Thursday, December 14, 2017
An Israelite asked Moses, “Who made you . . . judge?” (Exodus 2:14). Moses thought he was doing the right thing by stopping the slave master. Surely the Israelites would appreciate his help? Would he not be like a savior to them? Would he not only plead their cause, but defend their rights? So, why is this man questioning Moses? He is questioning Moses’ right to judge. God hasn’t yet appeared to Moses. This is something he decided to do. If we stand up for what is right, yet God is absent, how virtuous is our righteousness?
Peter was told “three times” by God to “eat,” but refused (Acts 10:9-18). He had to take a 36-mile (58 kilometer) journey before he understood God’s vision and command (Acts 10:33-34). Was he guilty of sin each time he refused to eat? He was “right,” according to the Law of Moses, by refusing to eat the “unclean.” He was wrong to refuse, since he was no longer bound by that law, and God was giving him a direct order! He was right, but wrong! His religious culture demanded a “No” answer from him. His culture was stronger than God’s word! Have you ever been in a similar situation? Since he refused to obey three direct orders from God, would you consider anyone following his example to need repentance and restoration? What is your judgment based upon? Is it your culture, your religious ideology, your comfort zone, or God’s word?
Peter had sixteen hundred years of proof behind him that no Jew should ever eat unclean food. Why would God command him to eat that which was unlawful? Perhaps it was a test to see if he would disobey the Law of Moses? So, he said, “No” to God to prove his faithfulness! Yet, he was wrong. He was just as wrong as some that later insisted that Gentiles must be circumcised before they were saved (Acts 15:1,5). We think they were wrong, but as Christian Pharisees, they were “zealous for the Law” and were obedience to it. They were circumcised on the eighth day after their birth, just like Jesus! Why should a Gentile not submit to circumcision as they and Jesus had? Do Gentiles not want to be under God’s covenant? Do they not want to follow Jesus’ example? What is your judgment based upon? Is it your culture, your religious ideology, your comfort zone, or God’s word?
Acts 15 is the only time that anyone questioned another’s baptism. However, this is after the Gentiles had been immersed. Did Peter or anyone query candidates before immersion? Some churches will vote on whether to accept an individual into their membership prior to baptism. We believe that practice is not described in scripture. Yet, if baptism comes prior to God’s adding one to the saved, and we refuse to immerse that candidate, isn’t that decision in the same category? What is your judgment based upon?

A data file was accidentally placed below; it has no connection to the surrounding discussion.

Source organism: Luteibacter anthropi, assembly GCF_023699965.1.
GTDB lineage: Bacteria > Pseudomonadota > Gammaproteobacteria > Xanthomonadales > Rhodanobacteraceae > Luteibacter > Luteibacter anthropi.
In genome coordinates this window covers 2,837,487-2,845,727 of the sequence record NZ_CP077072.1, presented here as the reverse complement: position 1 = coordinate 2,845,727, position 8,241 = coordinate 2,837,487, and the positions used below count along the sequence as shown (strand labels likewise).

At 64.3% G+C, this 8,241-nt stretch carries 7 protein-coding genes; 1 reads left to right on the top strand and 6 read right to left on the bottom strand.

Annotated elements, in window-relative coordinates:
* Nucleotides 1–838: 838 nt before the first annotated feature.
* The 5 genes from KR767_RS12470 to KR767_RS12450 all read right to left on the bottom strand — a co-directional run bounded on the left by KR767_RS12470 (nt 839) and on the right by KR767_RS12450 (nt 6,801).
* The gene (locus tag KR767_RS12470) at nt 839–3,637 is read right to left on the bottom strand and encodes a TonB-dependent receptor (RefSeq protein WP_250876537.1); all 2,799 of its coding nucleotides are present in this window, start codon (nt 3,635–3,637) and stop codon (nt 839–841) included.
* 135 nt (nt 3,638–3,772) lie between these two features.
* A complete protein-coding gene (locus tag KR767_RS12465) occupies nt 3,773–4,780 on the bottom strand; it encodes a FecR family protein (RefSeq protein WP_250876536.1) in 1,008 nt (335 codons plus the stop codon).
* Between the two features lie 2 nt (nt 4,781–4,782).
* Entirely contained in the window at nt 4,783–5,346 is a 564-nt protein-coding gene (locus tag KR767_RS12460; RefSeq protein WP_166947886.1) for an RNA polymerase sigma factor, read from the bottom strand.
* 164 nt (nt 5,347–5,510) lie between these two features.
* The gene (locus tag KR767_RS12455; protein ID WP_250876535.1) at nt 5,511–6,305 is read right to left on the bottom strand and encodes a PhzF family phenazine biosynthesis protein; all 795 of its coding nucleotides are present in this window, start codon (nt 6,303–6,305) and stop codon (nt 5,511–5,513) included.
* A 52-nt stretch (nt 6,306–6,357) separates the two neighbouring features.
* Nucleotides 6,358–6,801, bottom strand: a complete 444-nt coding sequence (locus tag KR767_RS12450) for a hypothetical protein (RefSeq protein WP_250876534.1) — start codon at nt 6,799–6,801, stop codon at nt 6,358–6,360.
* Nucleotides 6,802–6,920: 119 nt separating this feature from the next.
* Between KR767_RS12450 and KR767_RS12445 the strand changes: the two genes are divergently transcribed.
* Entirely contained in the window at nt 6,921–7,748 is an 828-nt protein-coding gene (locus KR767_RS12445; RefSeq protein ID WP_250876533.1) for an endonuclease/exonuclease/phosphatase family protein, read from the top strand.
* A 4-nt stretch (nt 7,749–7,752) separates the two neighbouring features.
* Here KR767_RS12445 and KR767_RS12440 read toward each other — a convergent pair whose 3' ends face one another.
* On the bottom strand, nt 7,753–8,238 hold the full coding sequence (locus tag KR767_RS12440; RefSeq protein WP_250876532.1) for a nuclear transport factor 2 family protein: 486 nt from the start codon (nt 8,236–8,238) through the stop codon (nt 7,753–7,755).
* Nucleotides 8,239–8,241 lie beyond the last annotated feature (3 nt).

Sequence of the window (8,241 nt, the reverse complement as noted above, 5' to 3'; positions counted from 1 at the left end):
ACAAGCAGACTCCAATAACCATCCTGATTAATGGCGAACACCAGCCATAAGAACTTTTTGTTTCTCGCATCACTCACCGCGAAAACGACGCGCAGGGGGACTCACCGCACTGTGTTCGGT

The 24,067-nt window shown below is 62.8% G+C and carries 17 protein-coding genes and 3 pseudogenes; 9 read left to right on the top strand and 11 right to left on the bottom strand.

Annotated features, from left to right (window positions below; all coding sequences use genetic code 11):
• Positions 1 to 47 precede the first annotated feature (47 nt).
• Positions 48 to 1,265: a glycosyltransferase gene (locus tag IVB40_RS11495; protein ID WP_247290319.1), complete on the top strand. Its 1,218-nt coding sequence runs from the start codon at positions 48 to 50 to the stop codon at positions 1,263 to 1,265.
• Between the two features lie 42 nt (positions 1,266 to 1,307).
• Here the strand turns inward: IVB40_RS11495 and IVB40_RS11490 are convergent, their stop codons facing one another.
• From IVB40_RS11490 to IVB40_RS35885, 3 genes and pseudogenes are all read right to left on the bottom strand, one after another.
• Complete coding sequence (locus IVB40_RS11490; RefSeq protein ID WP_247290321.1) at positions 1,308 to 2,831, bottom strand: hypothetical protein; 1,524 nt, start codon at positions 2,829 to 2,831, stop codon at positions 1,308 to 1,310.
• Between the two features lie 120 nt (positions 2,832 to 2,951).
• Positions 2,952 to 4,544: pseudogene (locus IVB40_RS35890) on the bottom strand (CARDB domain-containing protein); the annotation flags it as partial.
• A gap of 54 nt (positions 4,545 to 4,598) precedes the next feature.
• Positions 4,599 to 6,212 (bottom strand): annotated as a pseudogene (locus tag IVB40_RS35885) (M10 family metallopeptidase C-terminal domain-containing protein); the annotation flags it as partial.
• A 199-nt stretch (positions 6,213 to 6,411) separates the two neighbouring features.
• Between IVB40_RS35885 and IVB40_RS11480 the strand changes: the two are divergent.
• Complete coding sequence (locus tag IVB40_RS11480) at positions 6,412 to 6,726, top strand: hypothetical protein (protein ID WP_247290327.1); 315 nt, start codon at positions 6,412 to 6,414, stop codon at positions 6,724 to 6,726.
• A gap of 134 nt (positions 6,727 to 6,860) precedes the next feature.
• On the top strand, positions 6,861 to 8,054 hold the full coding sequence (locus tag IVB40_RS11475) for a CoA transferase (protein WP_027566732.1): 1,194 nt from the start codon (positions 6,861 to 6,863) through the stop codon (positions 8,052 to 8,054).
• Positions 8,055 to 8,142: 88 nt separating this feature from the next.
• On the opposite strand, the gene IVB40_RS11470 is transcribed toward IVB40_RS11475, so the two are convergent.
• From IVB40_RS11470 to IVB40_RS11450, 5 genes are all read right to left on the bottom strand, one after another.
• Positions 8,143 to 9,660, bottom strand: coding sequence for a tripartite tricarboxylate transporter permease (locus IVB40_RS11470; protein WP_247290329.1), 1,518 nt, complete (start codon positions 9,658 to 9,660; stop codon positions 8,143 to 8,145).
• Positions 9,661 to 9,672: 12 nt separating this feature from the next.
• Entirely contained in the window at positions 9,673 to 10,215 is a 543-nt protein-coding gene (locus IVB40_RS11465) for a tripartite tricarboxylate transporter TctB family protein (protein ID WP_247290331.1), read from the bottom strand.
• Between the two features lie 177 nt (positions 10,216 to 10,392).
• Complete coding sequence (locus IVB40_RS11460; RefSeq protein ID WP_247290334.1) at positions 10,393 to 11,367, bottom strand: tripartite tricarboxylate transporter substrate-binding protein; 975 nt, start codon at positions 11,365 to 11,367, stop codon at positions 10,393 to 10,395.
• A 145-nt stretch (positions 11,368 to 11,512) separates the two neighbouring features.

About three thousand “gladly receive his word” and “were baptized” (Acts 2:41). Did Peter and the others question anyone before they agreed to immerse them? If they did, is that not the same as voting on folks before baptizing them? Isn’t that making man the one that determines who will or will not be added to the saved? What is your judgment based upon? Is it based upon your culture, your religious ideology, your comfort zone, or God’s word?
Except for elders and deacons, some Jews had more than one wife. Is there any evidence that one was told to give up the last wife before he could be immersed (1 Timothy 3:2, 12)? Were the Pharisees, who wished to be immersed, questioned and told they must rid themselves of their party membership before immersion (Acts 15:5)? Before Philemon could be baptized, was his slave ownership questioned? Was he told he must free all his slaves before receiving immersion? Was baptism withheld from an idol worshiper until he proved he had destroyed all his images and no longer attended their temple events? Before he was immersed, was he questioned as to whether he though idols were realities (1 Corinthians 8:1-18)? If that was the case, couldn’t we broaden that spectrum and require every candidate to make sure he knew the whole truth before immersion? Shouldn’t he be given an oral exam to see if he knows enough of the Bible to be a genuine member of the body of Christ? If that is the right path to follow, what individual would be the one to set the standard for all candidates? Which individuals would be allowed to pass before they deserved the right to be immersed? God knows their heart. If their heart is not right, we just get them wet. What if it is right and we refuse? What is your judgment based upon?
Perhaps the question asked by that Israelite in Moses’ day, needs to be asked in ours. “Who made you the judge?”